His daughter, Erin, had kept a blog of Gary’s condition, his fight with cancer, and his ultimate death. In the true spirit of faith, the Hundley family was both sad to see their father and husband die; but joyous in his Faith that he would see Heaven, his true home.
Some would say that I’m not as “religious” as I once was–they’d be right; but I have enough Faith to believe that Gary did go to his true home in Heaven and he shall receive that reward. And, if I’m wrong then I still believe that if Gary does not receive that spiritual reward he deserved, then he could still rest easy knowing he provided a portion of that reward to his friends while he lived on Earth.
Below is the comment I left to Gary’s daughter at her blog–God Is Good To Gary
Not sure if you still check for email from this blog, but I hope you do.
I decided to Google your dad’s name tonight because I had been thinking about him lately. The last time I communicated with him was a year or two after he started working for the radio.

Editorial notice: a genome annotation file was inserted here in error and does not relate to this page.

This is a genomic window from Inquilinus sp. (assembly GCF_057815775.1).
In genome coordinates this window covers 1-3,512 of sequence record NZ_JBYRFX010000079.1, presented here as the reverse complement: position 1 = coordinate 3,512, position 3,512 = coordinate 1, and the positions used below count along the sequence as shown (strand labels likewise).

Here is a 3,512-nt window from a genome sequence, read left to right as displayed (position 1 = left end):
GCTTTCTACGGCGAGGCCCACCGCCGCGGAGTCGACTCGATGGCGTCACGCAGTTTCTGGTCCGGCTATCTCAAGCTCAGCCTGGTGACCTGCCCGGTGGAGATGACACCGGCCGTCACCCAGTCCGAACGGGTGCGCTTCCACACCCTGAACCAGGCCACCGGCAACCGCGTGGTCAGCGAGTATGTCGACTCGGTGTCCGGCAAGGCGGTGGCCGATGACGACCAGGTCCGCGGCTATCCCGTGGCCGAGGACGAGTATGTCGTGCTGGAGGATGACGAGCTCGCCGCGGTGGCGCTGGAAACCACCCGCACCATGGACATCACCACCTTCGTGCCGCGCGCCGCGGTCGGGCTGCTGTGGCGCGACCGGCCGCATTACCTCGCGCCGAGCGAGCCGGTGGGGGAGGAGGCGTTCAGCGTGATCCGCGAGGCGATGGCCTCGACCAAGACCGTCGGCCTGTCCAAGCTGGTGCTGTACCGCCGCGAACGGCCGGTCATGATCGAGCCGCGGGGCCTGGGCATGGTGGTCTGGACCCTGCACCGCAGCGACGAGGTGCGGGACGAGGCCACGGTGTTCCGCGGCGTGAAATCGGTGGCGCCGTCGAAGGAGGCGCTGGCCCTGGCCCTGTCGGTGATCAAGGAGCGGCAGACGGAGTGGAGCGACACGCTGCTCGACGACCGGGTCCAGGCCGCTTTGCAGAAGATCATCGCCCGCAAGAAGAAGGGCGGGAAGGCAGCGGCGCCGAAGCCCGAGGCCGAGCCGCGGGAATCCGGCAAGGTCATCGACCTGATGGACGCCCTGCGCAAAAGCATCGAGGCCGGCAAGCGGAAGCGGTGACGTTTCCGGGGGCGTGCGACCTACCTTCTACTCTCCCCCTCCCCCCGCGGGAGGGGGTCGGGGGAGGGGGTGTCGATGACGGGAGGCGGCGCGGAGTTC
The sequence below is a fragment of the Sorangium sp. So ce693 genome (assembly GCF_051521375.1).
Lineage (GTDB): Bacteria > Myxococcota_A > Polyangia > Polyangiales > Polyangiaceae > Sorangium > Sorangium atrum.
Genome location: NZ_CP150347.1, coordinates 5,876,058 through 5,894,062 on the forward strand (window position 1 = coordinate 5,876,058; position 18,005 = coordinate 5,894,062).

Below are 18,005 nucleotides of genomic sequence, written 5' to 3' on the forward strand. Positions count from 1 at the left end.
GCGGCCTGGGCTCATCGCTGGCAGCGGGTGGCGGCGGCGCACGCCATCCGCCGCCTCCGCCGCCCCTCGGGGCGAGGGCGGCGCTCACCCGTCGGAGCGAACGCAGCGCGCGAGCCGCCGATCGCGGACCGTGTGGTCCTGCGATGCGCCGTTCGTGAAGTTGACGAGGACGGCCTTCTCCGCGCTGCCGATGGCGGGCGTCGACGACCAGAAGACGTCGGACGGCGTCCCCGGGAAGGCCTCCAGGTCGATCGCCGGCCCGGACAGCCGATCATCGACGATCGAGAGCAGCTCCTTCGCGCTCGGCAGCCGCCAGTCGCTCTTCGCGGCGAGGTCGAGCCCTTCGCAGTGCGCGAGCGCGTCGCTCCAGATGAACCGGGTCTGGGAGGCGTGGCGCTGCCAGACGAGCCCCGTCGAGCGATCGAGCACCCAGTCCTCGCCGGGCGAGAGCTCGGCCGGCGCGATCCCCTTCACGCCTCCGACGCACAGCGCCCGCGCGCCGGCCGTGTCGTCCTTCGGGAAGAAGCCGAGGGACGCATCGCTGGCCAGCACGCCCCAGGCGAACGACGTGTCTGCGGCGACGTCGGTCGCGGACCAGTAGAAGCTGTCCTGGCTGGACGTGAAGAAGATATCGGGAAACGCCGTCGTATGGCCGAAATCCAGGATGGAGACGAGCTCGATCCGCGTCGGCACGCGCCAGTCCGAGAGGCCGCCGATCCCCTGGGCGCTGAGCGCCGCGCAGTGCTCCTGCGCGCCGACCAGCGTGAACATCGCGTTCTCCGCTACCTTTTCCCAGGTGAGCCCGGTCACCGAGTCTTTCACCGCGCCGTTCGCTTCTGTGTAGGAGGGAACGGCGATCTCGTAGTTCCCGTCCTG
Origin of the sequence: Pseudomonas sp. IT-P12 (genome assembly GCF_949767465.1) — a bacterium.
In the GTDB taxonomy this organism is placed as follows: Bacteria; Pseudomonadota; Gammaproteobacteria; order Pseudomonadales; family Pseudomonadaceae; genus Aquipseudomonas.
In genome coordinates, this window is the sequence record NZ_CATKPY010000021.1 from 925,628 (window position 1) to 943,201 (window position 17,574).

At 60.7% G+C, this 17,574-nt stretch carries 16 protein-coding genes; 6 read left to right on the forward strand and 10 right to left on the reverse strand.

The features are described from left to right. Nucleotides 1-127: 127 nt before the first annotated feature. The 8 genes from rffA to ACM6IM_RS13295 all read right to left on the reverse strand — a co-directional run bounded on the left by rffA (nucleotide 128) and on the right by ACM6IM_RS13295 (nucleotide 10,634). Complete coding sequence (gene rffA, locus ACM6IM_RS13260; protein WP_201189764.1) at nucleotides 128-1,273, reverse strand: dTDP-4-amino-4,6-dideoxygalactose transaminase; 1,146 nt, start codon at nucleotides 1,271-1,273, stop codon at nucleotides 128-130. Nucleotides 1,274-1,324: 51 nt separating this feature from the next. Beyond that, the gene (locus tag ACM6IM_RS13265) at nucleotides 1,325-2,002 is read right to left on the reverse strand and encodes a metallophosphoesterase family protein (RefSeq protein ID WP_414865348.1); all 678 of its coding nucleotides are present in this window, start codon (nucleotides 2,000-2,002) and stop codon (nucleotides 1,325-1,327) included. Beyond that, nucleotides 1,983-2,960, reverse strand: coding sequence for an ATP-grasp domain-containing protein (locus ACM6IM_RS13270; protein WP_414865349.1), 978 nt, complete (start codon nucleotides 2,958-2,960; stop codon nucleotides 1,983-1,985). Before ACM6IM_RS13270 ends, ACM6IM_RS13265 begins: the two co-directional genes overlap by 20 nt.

Gary meant a lot to my wife and I and our entire family. When we joined the Columbus Church of Christ, Gary went out of his way, (or in Gary’s case, it was exactly his way) to welcome us and befriend us. He came to visit us and took the time to get to know us. I suppose our family was somewhat unique to the church, but we bonded with Gary and found his direction of the church so in tune with us. He confessed to us, his own personal struggles as we struggled in raising our young kids and growing as adults.
With Gary’s help, we felt we belonged to that church family. Gary’s sermons always enlightened me, and made me think differently about older Bible stories. He educated me on the history of the story and what it meant in first century terms. His teachings stay with me, even though I may not be in touch with a church on a regular basis any more.
Having lost my Mom and Dad several years ago, I know that time doesn’t necessarily heal all wounds, but even though you still miss your Dad…tonight it’s as if he just died for me. You have my deepest sympathies for your Family and for Hope. I share in your loss tonight. I have lost another father-figure, teacher and friend. I have always missed Gary and now I find I will miss him just a bit more.
With deep admiration for Gary.